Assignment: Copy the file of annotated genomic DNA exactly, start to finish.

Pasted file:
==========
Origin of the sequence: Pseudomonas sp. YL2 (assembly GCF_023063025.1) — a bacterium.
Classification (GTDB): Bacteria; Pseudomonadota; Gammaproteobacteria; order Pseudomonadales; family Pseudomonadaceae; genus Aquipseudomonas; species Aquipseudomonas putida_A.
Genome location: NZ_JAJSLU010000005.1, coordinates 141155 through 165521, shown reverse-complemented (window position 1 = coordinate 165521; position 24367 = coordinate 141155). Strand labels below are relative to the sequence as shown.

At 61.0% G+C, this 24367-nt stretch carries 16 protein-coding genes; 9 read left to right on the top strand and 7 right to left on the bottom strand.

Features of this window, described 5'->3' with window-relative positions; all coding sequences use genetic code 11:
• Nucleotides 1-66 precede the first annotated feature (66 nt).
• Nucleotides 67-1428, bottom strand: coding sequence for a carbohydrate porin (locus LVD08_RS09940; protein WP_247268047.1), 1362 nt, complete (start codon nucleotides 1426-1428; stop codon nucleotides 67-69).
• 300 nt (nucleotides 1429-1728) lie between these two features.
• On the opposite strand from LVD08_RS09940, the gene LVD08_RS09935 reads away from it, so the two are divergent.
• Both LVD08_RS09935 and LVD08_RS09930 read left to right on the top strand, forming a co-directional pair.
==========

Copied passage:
Origin of the sequence: Pseudomonas sp. YL2 (assembly GCF_023063025.1) — a bacterium.
Classification (GTDB): Bacteria; Pseudomonadota; Gammaproteobacteria; order Pseudomonadales; family Pseudomonadaceae; genus Aquipseudomonas; species Aquipseudomonas putida_A.
Genome location: NZ_JAJSLU010000005.1, coordinates 141155 through 165521, shown reverse-complemented (window position 1 = coordinate 165521; position 24367 = coordinate 141155). Strand labels below are relative to the sequence as shown.

At 61.0% G+C, this 24367-nt stretch carries 16 protein-coding genes; 9 read left to right on the top strand and 7 right to left on the bottom strand.

Features of this window, described 5'->3' with window-relative positions; all coding sequences use genetic code 11:
• Nucleotides 1-66 precede the first annotated feature (66 nt).
• Nucleotides 67-1428, bottom strand: coding sequence for a carbohydrate porin (locus LVD08_RS09940; protein WP_247268047.1), 1362 nt, complete (start codon nucleotides 1426-1428; stop codon nucleotides 67-69).
• 300 nt (nucleotides 1429-1728) lie between these two features.
• On the opposite strand from LVD08_RS09940, the gene LVD08_RS09935 reads away from it, so the two are divergent.
• Both LVD08_RS09935 and LVD08_RS09930 read left to right on the top strand, forming a co-directional pair.